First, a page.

In the morning I pack the car with supplies. I’ve chosen a red Jeep circa 2000. It was dirty and dented but everything under the hood looked shiny and updated. Someone had loved this car and now I would too.
My fingernail snaps backwards as I set the tire in the back of the pickup just wrong. I curse, squeezing drops of blood onto the ground. Sucking huge mouthfuls of freezing air I turn back towards my list, trying to repeat the items in an effort to push the pain away.
Canned goods, expiration >1 yr
Proof of identity docs
Not too long after I’ve finished and looking back at the house I wonder if I should lock up. It would seem fitting, and I may have to come back. Who knows what shape I would be in if that were the case. Still, leaving it unlocked would emotionally eliminate the probability of failure. Resisting the urge, I hop up to the stoop and close my eyes as I hear the deadbolt click on the other side. It’s just Plan B.
Once we are on the road the trip seems to be going smoothly, though the twins won’t stop jumping from the back seat to the front, even though it seems like it shouldn’t fit them. The sun has broken against the wheat fields and bright blue birds keep flitting back and forth in front of the car. It reminds me of Sleeping Beauty, when she sings to the forest animals. The road is clear and the air is crisp. I keep winding along brightly lit corridors between the fields, right and left at regular intervals and everything seems to look the same.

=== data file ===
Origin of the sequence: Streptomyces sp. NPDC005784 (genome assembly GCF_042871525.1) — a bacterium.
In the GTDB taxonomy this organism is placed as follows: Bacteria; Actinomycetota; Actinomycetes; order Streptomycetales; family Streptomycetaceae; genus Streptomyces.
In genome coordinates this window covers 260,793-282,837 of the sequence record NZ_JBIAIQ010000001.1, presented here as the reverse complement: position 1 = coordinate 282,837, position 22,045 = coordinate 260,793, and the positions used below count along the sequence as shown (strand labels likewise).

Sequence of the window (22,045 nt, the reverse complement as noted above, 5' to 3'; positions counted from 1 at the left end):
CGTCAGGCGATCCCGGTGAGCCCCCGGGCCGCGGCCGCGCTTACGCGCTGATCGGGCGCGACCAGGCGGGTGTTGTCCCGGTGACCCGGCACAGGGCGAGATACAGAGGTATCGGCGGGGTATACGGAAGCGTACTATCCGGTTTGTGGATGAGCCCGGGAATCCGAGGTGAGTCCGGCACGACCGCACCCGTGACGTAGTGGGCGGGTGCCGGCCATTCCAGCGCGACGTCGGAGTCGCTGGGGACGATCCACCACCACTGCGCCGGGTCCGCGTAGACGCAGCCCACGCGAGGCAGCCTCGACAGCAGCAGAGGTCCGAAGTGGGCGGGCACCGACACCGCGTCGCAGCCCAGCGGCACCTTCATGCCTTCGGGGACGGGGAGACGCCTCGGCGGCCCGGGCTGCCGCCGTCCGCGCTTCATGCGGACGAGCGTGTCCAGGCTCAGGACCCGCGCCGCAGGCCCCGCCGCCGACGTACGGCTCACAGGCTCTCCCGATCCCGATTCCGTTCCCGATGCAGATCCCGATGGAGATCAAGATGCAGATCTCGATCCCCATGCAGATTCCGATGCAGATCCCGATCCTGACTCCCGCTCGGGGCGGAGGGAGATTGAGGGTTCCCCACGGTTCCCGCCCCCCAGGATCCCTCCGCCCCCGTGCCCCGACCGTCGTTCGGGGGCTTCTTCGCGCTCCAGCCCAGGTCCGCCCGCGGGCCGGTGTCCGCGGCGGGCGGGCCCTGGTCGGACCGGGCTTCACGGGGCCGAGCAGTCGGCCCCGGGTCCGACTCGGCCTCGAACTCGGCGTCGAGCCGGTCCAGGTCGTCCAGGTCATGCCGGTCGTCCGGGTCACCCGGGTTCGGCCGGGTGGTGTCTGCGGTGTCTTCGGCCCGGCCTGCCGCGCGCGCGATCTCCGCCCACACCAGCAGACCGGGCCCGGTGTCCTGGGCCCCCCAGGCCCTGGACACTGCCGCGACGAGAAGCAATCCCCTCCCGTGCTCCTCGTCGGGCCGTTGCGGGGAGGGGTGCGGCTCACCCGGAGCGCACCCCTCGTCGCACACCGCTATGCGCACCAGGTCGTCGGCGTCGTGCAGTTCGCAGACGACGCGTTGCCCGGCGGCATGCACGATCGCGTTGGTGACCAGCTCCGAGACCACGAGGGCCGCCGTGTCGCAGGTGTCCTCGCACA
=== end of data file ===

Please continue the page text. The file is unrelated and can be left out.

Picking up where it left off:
We’ve been on the road for a few hours when I see a mileage sign that reads 7 MILES TO DANTON. I look to Cleaver and he shakes his head. I must be getting tired.
A few minutes later and I see another sign. DANTON WELCOMES YOU! In front of me there is an all too familiar sprawl and a tint of hot pink electrical tape several blocks in front of the vehicle. I slam my foot on the brake but there is no reaction from the pickup and we continue to slide down the hill, until the road gives out underneath us and we fall straight down, engulfed in flames rising up from beneath the highway. In the weightless air I turn towards the dogs and they are beginning to sprout dark hairs and rotten teeth. I feel a sharp pinch in my arm and sit straight up.
I wake gasping for air, sweat pouring down my back and tears staining my cheeks. My left arm was pinned beneath me and now it stings like pins and needles. The three dogs are at the foot of my bed, asleep. I dress and wake them, heading for the already-packed Jeep. I won’t be sleeping anymore tonight anyway.